Researchers in Sweden have conducted a contentious piece of research that tested nicotine containing e-cigarettes by measuring participants’ blood pressure, arterial stiffness and heart rate. The results were measured for just 30 minutes after the volunteers used the e-cigarettes and the sample size was just 15.

Various media sources have covered this story despite the results only being preliminary and Dr Magnus Lundback of the Karolinska Institute, a medical university in Stockholm, said:

“The industry markets their product as a way to reduce harm and to help people to stop smoking tobacco cigarettes. However, the safety of e-cigarettes is debated, and a growing body of evidence is suggesting several adverse health effects.

“The results are preliminary, but in this study we found there was a significant increase in heart rate and blood pressure in the volunteers who were exposed to e-cigarettes containing nicotine. Arterial stiffness increased around three-fold in those who were exposed to nicotine-containing e-cigarettes compared with the nicotine-free group.”


The comparison is between nicotine containing e-cigarettes and non-nicotine containing e-cigarettes therefore meaning that the variable is nicotine. The focus should therefore surely be on the effects of nicotine rather than suggesting e-cigarettes increase the risk of heart attack.

The research didn’t compare any other nicotine delivery device, such as  cigarettes or nicotine replacement therapies. The vast majority of e-cigarettes users are former or current cigarette smokers, making the comparison highly relevant. Therefore, all the test really showed is what we already know about nicotine but manipulatively masked it as a sting on e-cigarettes.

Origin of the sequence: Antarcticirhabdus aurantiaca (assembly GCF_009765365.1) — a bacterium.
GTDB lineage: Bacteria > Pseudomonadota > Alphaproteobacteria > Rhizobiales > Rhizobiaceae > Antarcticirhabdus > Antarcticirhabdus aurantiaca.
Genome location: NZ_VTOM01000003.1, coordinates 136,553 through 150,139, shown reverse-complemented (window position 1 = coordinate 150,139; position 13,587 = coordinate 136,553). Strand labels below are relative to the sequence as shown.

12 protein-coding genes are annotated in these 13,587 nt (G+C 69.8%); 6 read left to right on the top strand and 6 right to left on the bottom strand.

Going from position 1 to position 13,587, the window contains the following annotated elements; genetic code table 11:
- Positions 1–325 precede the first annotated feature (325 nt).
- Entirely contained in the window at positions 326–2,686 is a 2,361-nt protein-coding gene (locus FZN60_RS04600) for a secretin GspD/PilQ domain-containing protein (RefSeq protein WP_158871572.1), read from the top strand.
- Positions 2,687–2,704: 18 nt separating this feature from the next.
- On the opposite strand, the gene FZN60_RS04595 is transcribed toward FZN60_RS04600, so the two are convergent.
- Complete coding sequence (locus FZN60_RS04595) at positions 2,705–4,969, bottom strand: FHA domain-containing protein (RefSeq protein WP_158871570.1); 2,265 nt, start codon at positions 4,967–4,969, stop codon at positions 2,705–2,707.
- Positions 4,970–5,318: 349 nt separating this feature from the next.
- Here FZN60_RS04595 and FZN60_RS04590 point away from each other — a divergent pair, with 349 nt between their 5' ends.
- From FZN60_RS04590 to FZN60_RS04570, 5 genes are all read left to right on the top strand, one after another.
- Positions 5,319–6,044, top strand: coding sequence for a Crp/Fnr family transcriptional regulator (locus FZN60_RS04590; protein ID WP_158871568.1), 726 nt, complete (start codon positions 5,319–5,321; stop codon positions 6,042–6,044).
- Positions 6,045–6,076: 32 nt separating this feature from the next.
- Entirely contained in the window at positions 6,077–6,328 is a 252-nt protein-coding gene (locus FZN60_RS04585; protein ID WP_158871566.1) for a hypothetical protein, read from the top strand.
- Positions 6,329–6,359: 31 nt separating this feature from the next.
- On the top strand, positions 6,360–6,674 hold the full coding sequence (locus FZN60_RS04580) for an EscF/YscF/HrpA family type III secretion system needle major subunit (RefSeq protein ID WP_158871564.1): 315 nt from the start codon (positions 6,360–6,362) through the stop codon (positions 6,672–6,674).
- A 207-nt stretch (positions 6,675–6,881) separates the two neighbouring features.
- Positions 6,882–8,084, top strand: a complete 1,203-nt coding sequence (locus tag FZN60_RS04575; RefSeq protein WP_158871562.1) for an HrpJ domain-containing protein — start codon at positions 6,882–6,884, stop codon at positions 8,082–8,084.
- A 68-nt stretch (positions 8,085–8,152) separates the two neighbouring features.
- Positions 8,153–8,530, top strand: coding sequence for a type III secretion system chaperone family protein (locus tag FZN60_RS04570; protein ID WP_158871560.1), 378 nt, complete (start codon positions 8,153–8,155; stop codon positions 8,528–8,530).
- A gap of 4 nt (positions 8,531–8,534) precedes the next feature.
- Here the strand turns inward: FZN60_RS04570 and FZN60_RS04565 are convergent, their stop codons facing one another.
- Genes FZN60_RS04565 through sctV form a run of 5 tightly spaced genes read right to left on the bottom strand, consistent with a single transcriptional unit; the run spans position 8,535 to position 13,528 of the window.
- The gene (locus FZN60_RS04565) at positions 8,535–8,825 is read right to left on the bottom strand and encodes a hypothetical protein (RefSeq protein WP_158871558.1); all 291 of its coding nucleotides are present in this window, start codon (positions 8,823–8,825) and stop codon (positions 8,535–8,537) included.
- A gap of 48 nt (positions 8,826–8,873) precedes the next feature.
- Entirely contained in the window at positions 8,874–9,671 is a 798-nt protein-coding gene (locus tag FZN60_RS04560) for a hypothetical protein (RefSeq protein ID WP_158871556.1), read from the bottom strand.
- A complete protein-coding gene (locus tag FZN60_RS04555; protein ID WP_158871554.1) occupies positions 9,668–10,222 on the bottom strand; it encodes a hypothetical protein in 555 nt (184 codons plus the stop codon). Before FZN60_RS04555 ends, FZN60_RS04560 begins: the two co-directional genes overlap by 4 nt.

Nicotine often gets a bad rap due to its association with tobacco cigarettes however nicotine is in fact NOT one of the many harmful or potentially harmful constituents of cigarette smoke. Nicotine is a stimulant so therefore will have some effect on the body, in a similar way that other stimulants such as caffeine would have.


Lundback said that ‘chronic exposure to e-cigarettes with nicotine could have permanent effects’. Whereas chronic exposure to cigarettes causes the premature death of 1 in 2 users! What is the approximate amount of nicotine which would cause permanent effects, based on this preliminary research?  Is the level  so astronomical that it would not be plausible for one to be realistically exposed to such levels?

It’s a similar story almost every time we see an anti-vaping article… Usually a very small sample size, vague results data, biased analyses and a lack of comparison between the effects of cigarettes and e-cigarettes.